[Ferro-Alloys.com] China's crude steel production dropped 0.6% on the year to 81.52 million mt in October, marking the first time output has fallen on an yearly basis since early 2016, according to data released late Thursday by the National Bureau of Statistics.
The decrease was mainly due to mandated production cuts in early October to ensure the skies around Beijing were clear ahead of celebrations for the 70th anniversary of the People's Republic of China.
Daily output in October fell by 4.7% on the month to 2.63 million mt/day, which annualized at 959.83 million mt.
Over January-October, China's crude steel output increased by 7.4% on the year to 829.22 million mt.
China's pig iron output in October dropped by 2.7% on the year to 65.58 million mt. But output over January-October remained 5.4% higher on the year at 675.18 million mt.
Market sources expected crude steel output to rebound in November on both a monthly and yearly basis because the production cut orders have been relaxed in northern China, where most steelmaking capacity is located.
Earlier in the week, China's government ordered mills to improve their environmental equipment to lower emissions in the Yangtze River Delta and Fen Wei Plain over the winter heating period, which normally lasts from mid-November to mid-March.
Baowu Group has been told to complete ultra-low emissions modernization on coke ovens and power plants at its Shanghai operations by the end of this year. Some 35 mills in Jiangsu province must complete upgrades relating to 82 million mt/year of production capacity.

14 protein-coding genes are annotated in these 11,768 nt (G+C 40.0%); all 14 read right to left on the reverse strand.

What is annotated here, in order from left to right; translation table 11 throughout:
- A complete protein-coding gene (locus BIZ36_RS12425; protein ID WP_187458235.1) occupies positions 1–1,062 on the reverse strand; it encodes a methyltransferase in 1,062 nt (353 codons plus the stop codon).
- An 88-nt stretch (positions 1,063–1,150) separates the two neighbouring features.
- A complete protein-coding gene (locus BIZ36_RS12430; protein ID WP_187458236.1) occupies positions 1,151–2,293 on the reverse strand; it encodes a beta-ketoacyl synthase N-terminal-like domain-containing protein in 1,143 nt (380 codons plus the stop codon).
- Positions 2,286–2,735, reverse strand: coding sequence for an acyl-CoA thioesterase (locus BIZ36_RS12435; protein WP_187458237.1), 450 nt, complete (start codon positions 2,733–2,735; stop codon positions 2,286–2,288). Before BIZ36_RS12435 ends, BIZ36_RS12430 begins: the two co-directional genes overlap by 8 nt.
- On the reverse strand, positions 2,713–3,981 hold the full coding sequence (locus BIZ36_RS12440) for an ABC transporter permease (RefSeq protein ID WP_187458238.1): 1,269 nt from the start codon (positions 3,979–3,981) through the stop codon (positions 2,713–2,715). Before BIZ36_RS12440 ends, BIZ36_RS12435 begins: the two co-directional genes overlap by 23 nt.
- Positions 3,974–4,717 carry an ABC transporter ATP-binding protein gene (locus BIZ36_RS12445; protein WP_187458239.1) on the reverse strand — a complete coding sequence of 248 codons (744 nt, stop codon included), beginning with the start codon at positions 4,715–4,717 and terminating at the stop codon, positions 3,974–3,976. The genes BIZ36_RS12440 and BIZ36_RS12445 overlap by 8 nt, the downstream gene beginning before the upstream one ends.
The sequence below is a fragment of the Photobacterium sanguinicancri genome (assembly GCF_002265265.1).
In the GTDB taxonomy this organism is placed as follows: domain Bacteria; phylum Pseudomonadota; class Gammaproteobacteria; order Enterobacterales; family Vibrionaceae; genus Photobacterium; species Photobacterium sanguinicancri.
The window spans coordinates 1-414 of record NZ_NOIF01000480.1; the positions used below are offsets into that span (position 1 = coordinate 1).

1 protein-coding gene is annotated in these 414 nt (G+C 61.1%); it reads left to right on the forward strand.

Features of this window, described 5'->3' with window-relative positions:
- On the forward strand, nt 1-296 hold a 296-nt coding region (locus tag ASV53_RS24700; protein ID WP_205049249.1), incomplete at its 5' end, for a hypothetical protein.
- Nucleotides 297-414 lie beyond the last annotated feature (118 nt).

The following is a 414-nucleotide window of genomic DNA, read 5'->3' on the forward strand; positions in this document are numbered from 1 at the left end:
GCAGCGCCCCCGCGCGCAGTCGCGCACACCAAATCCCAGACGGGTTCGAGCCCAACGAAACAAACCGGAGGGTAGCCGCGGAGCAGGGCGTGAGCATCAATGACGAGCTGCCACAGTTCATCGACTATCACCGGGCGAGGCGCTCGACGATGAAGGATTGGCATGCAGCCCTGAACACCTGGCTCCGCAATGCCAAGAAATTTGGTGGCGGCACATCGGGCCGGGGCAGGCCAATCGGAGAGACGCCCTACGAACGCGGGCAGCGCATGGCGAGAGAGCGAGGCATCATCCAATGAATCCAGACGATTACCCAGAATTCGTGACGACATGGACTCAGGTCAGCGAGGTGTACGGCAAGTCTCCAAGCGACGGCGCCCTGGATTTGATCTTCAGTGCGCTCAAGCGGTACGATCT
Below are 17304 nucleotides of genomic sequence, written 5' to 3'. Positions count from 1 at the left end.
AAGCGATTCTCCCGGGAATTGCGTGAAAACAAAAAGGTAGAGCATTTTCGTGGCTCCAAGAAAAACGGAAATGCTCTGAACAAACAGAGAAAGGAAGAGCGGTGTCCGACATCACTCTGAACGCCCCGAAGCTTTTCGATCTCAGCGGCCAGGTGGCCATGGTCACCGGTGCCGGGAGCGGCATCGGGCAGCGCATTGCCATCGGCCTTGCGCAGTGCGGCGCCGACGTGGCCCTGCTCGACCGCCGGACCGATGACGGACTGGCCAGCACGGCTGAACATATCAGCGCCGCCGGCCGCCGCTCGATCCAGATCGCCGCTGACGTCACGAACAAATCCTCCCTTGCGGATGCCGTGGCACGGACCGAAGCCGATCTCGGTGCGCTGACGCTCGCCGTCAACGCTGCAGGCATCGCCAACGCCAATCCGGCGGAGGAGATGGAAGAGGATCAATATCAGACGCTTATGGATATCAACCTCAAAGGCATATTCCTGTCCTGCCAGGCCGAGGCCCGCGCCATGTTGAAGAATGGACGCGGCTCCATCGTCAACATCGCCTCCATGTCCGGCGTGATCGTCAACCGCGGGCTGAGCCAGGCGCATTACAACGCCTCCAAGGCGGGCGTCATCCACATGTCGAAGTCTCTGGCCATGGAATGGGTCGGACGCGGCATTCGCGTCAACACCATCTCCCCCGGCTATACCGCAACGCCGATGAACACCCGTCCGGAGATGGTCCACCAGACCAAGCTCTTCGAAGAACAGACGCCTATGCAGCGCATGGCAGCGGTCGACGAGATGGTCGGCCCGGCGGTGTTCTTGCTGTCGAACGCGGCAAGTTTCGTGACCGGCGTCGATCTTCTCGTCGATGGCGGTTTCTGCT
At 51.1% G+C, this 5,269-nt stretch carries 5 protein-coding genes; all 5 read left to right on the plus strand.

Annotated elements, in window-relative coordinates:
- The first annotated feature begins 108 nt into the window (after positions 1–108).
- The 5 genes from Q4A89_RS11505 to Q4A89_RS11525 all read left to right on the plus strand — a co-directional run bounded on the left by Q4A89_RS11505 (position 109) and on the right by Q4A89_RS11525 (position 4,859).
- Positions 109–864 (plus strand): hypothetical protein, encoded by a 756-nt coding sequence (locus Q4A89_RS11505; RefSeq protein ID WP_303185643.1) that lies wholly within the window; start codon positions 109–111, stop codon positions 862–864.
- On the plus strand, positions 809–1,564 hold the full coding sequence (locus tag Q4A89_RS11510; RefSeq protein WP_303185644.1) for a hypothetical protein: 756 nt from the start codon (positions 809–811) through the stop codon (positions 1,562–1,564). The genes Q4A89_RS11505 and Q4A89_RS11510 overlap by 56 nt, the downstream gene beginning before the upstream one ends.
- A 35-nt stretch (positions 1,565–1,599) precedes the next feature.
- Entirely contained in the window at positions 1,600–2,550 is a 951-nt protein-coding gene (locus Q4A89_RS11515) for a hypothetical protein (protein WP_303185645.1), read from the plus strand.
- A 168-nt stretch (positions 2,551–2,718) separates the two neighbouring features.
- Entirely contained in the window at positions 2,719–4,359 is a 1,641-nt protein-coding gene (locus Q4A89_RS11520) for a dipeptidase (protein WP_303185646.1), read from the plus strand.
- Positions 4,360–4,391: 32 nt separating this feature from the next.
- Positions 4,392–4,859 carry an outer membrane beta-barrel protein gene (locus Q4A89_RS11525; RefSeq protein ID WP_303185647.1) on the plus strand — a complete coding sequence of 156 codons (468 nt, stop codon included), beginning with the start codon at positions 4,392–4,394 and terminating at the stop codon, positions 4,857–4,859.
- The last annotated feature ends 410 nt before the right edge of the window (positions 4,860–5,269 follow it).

Steelmakers in Shanxi and Shaanxi provinces will also be affected by the environmental push.
Market participants said it remained to be seen how serious the impact would be. One Jiangsu-based mill manager said the upgrade would add around Yuan 100/mt ($14.2/mt) to production costs.
Yangtze River Delta covers eastern regions of Shanghai municipality, Jiangsu, Zhejiang and Anhui province. Fen Wei Plain includes Shanxi, Shaanxi, and Henan province.
Chinese traders have been adding more scrap into the basic oxygen furnaces to keep production high and offset the loss of sinter feed. Therefore, steel production could remain at high levels over the coming months even if the environmental protection measures are strictly enforced. (S&P Global Platts)
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